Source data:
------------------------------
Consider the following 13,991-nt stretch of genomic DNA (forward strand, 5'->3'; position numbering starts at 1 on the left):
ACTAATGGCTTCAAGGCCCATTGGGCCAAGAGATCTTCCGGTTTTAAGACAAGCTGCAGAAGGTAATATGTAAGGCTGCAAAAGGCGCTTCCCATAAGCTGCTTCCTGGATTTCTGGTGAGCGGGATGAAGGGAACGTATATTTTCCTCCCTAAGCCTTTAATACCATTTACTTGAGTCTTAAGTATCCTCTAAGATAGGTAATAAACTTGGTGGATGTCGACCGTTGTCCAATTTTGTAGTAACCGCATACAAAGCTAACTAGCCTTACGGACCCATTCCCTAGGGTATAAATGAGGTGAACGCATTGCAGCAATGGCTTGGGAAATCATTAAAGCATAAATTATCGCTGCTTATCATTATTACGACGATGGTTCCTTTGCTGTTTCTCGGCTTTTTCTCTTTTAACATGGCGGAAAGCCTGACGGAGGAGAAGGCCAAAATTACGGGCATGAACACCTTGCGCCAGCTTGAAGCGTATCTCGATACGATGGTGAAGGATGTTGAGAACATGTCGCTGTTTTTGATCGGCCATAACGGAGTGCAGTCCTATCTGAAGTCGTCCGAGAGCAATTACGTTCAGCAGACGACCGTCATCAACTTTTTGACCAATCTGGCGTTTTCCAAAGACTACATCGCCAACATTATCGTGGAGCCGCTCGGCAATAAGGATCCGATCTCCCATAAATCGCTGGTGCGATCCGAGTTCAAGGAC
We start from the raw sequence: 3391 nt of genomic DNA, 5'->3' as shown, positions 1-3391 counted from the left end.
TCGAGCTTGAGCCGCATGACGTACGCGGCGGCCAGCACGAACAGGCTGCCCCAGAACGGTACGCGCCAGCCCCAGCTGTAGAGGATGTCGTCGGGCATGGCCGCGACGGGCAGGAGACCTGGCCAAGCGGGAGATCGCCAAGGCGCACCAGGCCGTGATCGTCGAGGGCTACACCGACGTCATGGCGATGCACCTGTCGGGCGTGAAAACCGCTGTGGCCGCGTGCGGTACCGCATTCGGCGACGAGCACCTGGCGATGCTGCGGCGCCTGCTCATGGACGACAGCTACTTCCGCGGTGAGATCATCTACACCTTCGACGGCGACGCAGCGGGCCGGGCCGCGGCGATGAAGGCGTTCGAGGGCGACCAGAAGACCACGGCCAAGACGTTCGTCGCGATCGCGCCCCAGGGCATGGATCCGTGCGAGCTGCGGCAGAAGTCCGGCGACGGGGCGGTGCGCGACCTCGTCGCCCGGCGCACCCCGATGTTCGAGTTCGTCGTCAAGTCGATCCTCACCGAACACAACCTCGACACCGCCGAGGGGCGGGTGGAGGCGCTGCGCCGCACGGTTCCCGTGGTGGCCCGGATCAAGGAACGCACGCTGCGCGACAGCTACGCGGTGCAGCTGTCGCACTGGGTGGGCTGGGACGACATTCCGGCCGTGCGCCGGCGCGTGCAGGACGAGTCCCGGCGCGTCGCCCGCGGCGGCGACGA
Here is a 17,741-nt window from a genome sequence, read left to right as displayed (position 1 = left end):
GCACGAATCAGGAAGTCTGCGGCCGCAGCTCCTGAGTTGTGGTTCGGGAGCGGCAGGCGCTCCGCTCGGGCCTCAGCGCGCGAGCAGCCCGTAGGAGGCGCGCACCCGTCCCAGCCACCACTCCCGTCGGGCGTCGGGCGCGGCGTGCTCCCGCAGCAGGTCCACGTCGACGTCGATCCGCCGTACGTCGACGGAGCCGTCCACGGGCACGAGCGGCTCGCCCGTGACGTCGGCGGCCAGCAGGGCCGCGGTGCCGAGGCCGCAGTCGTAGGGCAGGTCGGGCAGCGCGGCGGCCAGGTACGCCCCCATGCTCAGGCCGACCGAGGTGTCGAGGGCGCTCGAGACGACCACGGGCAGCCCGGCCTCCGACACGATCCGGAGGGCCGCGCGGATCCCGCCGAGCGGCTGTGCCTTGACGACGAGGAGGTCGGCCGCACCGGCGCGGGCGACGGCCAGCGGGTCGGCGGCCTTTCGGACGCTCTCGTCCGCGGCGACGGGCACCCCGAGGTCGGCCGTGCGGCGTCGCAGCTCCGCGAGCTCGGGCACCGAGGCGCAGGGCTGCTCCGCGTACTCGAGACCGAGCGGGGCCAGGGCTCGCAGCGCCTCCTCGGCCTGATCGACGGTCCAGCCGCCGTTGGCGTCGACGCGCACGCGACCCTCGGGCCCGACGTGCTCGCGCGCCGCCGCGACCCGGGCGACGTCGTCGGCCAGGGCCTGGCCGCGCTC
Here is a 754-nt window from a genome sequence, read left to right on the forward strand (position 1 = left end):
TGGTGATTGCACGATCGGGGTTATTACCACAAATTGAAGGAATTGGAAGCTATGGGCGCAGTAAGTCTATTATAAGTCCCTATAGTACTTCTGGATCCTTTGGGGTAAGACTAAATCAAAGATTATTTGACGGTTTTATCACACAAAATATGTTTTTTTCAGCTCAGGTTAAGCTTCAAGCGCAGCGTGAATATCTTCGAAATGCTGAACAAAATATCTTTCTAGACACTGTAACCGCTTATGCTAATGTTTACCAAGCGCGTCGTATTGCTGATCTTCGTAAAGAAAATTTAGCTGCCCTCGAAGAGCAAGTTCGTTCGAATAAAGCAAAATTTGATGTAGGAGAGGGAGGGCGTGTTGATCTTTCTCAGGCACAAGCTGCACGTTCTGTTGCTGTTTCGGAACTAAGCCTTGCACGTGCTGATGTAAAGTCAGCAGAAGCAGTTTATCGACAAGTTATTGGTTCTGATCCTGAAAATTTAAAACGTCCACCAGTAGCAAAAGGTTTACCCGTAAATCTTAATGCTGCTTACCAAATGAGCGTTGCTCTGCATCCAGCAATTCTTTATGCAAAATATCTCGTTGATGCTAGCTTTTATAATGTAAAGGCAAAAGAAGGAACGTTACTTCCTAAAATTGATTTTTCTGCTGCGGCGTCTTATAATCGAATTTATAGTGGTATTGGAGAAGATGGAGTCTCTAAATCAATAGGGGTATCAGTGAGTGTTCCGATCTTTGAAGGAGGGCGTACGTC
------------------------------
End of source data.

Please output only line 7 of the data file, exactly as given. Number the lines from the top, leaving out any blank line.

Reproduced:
Here is a 754-nt window from a genome sequence, read left to right on the forward strand (position 1 = left end):